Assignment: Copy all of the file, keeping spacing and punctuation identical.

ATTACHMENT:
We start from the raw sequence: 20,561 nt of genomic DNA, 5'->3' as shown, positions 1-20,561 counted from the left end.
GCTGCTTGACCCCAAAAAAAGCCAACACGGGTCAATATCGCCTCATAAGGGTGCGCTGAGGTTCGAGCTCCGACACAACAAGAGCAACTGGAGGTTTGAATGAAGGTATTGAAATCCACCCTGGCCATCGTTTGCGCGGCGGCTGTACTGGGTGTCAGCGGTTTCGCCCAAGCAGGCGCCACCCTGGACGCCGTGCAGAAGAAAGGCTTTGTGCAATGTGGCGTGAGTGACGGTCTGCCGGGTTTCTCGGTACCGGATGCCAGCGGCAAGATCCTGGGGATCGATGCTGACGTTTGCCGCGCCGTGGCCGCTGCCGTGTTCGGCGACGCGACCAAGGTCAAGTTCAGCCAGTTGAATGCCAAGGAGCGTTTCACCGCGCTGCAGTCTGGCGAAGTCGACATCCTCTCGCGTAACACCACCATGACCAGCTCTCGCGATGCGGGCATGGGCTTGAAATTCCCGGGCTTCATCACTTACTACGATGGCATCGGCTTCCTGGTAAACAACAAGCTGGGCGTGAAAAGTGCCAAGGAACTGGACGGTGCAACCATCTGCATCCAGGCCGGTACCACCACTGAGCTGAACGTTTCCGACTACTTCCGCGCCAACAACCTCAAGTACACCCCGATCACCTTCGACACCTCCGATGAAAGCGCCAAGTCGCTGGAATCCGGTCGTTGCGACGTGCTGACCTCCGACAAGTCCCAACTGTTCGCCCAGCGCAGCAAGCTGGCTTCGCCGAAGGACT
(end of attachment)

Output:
We start from the raw sequence: 20,561 nt of genomic DNA, 5'->3' as shown, positions 1-20,561 counted from the left end.
GCTGCTTGACCCCAAAAAAAGCCAACACGGGTCAATATCGCCTCATAAGGGTGCGCTGAGGTTCGAGCTCCGACACAACAAGAGCAACTGGAGGTTTGAATGAAGGTATTGAAATCCACCCTGGCCATCGTTTGCGCGGCGGCTGTACTGGGTGTCAGCGGTTTCGCCCAAGCAGGCGCCACCCTGGACGCCGTGCAGAAGAAAGGCTTTGTGCAATGTGGCGTGAGTGACGGTCTGCCGGGTTTCTCGGTACCGGATGCCAGCGGCAAGATCCTGGGGATCGATGCTGACGTTTGCCGCGCCGTGGCCGCTGCCGTGTTCGGCGACGCGACCAAGGTCAAGTTCAGCCAGTTGAATGCCAAGGAGCGTTTCACCGCGCTGCAGTCTGGCGAAGTCGACATCCTCTCGCGTAACACCACCATGACCAGCTCTCGCGATGCGGGCATGGGCTTGAAATTCCCGGGCTTCATCACTTACTACGATGGCATCGGCTTCCTGGTAAACAACAAGCTGGGCGTGAAAAGTGCCAAGGAACTGGACGGTGCAACCATCTGCATCCAGGCCGGTACCACCACTGAGCTGAACGTTTCCGACTACTTCCGCGCCAACAACCTCAAGTACACCCCGATCACCTTCGACACCTCCGATGAAAGCGCCAAGTCGCTGGAATCCGGTCGTTGCGACGTGCTGACCTCCGACAAGTCCCAACTGTTCGCCCAGCGCAGCAAGCTGGCTTCGCCGAAGGACT